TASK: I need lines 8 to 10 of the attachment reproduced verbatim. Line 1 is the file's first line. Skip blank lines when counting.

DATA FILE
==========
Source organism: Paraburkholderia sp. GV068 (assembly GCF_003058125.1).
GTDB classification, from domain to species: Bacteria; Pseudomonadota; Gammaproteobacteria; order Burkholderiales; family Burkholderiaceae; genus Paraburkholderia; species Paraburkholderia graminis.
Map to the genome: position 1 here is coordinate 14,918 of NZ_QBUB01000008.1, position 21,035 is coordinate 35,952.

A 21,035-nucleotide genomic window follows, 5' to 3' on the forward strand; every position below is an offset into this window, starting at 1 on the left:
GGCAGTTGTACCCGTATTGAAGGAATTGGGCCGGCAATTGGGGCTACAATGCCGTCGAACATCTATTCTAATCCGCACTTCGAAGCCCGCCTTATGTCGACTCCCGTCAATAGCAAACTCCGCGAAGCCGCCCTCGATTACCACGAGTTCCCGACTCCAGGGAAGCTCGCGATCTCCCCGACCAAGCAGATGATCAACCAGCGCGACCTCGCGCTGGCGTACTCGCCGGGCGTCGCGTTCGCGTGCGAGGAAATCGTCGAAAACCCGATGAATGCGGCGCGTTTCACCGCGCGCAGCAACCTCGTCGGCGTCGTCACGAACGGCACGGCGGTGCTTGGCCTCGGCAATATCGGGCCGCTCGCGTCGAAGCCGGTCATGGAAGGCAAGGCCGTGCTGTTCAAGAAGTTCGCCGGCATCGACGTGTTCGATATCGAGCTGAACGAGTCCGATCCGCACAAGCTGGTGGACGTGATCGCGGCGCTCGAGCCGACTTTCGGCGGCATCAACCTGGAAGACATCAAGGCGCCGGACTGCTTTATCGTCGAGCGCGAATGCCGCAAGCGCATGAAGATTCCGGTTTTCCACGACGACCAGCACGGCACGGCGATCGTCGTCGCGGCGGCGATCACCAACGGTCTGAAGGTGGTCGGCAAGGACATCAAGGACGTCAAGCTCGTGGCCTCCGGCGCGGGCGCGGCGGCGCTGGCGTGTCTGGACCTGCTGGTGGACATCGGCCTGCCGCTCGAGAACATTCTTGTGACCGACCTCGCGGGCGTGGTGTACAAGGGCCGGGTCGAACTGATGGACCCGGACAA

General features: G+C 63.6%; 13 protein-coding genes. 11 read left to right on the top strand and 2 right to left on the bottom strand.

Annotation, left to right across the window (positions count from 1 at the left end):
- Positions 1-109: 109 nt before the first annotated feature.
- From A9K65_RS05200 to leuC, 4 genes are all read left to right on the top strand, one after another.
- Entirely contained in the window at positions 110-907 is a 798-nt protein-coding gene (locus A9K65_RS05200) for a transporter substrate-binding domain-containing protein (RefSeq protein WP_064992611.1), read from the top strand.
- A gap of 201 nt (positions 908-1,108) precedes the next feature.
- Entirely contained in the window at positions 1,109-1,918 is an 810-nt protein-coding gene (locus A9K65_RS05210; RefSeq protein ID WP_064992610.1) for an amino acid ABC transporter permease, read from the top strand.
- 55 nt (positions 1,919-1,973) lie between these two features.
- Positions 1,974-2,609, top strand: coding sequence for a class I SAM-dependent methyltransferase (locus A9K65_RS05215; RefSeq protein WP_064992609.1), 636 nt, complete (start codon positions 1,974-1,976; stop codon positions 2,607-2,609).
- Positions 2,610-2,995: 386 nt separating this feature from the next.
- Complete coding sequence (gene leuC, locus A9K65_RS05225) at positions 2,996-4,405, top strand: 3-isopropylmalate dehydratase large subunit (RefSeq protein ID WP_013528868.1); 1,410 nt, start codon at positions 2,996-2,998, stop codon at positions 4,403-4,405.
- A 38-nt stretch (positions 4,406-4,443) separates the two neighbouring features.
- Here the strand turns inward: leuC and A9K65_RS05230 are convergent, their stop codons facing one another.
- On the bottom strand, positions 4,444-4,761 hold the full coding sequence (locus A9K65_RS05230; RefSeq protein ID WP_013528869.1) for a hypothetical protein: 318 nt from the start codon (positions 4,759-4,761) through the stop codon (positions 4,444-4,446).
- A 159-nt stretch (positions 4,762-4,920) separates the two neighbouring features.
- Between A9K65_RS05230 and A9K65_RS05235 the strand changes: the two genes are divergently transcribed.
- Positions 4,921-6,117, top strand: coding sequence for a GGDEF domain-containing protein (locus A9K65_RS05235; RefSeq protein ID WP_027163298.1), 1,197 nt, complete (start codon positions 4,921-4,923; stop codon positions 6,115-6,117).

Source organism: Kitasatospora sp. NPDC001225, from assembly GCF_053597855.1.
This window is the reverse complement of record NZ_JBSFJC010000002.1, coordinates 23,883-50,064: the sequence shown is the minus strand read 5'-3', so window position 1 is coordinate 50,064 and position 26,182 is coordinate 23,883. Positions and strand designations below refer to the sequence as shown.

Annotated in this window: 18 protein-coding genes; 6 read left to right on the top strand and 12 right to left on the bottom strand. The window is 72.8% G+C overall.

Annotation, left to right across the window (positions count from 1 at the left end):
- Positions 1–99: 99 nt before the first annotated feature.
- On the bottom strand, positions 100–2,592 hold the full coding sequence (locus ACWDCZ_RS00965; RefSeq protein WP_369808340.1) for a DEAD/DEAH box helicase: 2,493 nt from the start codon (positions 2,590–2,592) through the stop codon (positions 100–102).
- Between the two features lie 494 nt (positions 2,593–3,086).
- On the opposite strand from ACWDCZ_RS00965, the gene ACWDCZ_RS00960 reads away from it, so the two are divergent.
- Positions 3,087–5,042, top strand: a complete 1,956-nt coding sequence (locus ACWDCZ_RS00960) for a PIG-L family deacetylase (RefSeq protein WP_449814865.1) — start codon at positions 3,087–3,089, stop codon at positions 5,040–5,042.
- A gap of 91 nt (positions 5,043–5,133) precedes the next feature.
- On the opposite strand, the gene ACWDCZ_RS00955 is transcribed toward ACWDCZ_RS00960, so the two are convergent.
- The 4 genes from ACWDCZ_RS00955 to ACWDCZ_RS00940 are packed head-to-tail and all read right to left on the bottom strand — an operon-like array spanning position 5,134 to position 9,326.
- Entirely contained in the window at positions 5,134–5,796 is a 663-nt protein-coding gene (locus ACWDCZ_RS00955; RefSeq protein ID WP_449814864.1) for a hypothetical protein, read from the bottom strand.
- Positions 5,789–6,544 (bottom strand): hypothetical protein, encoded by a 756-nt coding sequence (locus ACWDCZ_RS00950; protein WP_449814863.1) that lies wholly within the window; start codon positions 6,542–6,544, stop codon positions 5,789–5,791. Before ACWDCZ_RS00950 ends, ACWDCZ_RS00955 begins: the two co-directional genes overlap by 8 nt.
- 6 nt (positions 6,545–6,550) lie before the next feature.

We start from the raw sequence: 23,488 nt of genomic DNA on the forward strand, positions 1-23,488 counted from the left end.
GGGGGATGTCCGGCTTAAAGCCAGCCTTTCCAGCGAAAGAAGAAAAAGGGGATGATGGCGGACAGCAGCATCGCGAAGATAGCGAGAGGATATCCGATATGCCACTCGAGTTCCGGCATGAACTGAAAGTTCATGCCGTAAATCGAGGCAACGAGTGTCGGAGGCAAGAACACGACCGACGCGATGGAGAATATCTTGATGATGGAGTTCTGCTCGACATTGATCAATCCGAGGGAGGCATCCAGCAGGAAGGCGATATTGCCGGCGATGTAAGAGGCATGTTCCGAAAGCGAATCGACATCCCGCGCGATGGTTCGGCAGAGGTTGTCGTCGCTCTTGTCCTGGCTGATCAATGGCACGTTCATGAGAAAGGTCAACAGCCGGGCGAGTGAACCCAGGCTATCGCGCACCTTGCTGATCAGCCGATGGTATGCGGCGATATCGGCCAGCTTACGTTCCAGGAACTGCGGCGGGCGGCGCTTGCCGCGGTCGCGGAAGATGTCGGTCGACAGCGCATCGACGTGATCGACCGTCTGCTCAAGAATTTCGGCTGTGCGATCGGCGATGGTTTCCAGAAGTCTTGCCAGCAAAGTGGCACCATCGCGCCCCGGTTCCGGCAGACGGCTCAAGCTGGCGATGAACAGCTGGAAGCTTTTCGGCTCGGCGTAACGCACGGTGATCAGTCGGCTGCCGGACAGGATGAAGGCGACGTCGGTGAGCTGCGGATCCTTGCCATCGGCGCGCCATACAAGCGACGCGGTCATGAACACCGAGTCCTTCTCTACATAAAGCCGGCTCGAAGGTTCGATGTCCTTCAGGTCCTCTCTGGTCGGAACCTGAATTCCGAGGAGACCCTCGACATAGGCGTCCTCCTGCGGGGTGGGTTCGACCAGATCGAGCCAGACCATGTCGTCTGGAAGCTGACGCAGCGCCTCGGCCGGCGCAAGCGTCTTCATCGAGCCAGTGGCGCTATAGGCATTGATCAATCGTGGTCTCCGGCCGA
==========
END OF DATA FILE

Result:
- Positions 1-109: 109 nt before the first annotated feature.
- From A9K65_RS05200 to leuC, 4 genes are all read left to right on the top strand, one after another.
- Entirely contained in the window at positions 110-907 is a 798-nt protein-coding gene (locus A9K65_RS05200) for a transporter substrate-binding domain-containing protein (RefSeq protein WP_064992611.1), read from the top strand.